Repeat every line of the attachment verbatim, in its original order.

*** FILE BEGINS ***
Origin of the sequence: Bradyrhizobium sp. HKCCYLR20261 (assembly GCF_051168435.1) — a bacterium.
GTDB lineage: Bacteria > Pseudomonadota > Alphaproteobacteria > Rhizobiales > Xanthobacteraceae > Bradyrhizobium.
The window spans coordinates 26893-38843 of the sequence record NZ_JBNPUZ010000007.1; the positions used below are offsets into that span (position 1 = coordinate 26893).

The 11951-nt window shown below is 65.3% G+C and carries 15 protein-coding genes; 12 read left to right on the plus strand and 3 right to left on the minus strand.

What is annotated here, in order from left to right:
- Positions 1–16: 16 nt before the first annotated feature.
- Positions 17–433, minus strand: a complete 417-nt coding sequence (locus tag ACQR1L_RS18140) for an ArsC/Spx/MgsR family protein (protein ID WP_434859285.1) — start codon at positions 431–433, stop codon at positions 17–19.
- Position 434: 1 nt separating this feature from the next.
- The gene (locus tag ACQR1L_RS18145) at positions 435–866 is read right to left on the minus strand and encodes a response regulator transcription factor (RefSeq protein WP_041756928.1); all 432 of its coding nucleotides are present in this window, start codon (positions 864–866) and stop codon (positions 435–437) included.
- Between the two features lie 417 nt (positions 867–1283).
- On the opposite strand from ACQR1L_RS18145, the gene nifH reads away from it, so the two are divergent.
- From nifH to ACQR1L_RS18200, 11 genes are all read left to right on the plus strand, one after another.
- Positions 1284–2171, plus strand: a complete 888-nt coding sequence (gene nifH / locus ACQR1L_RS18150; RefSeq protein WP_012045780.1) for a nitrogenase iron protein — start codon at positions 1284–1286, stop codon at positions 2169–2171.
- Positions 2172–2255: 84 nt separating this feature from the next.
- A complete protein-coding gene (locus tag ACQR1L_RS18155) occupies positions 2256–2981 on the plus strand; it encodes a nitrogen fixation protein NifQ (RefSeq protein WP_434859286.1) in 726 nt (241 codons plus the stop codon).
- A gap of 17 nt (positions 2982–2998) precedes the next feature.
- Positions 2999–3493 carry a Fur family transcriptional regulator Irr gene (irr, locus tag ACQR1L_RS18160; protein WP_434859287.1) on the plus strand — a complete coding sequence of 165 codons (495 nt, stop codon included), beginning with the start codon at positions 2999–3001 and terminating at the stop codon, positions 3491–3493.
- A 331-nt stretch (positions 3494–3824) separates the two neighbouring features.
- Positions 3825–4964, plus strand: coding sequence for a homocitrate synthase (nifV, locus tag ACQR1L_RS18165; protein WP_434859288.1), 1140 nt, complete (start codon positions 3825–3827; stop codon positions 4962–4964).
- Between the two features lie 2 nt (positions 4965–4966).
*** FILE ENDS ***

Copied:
Origin of the sequence: Bradyrhizobium sp. HKCCYLR20261 (assembly GCF_051168435.1) — a bacterium.
GTDB lineage: Bacteria > Pseudomonadota > Alphaproteobacteria > Rhizobiales > Xanthobacteraceae > Bradyrhizobium.
The window spans coordinates 26893-38843 of the sequence record NZ_JBNPUZ010000007.1; the positions used below are offsets into that span (position 1 = coordinate 26893).

The 11951-nt window shown below is 65.3% G+C and carries 15 protein-coding genes; 12 read left to right on the plus strand and 3 right to left on the minus strand.

What is annotated here, in order from left to right:
- Positions 1–16: 16 nt before the first annotated feature.
- Positions 17–433, minus strand: a complete 417-nt coding sequence (locus tag ACQR1L_RS18140) for an ArsC/Spx/MgsR family protein (protein ID WP_434859285.1) — start codon at positions 431–433, stop codon at positions 17–19.
- Position 434: 1 nt separating this feature from the next.
- The gene (locus tag ACQR1L_RS18145) at positions 435–866 is read right to left on the minus strand and encodes a response regulator transcription factor (RefSeq protein WP_041756928.1); all 432 of its coding nucleotides are present in this window, start codon (positions 864–866) and stop codon (positions 435–437) included.
- Between the two features lie 417 nt (positions 867–1283).
- On the opposite strand from ACQR1L_RS18145, the gene nifH reads away from it, so the two are divergent.
- From nifH to ACQR1L_RS18200, 11 genes are all read left to right on the plus strand, one after another.
- Positions 1284–2171, plus strand: a complete 888-nt coding sequence (gene nifH / locus ACQR1L_RS18150; RefSeq protein WP_012045780.1) for a nitrogenase iron protein — start codon at positions 1284–1286, stop codon at positions 2169–2171.
- Positions 2172–2255: 84 nt separating this feature from the next.
- A complete protein-coding gene (locus tag ACQR1L_RS18155) occupies positions 2256–2981 on the plus strand; it encodes a nitrogen fixation protein NifQ (RefSeq protein WP_434859286.1) in 726 nt (241 codons plus the stop codon).
- A gap of 17 nt (positions 2982–2998) precedes the next feature.
- Positions 2999–3493 carry a Fur family transcriptional regulator Irr gene (irr, locus tag ACQR1L_RS18160; protein WP_434859287.1) on the plus strand — a complete coding sequence of 165 codons (495 nt, stop codon included), beginning with the start codon at positions 2999–3001 and terminating at the stop codon, positions 3491–3493.
- A 331-nt stretch (positions 3494–3824) separates the two neighbouring features.
- Positions 3825–4964, plus strand: coding sequence for a homocitrate synthase (nifV, locus tag ACQR1L_RS18165; protein WP_434859288.1), 1140 nt, complete (start codon positions 3825–3827; stop codon positions 4962–4964).
- Between the two features lie 2 nt (positions 4965–4966).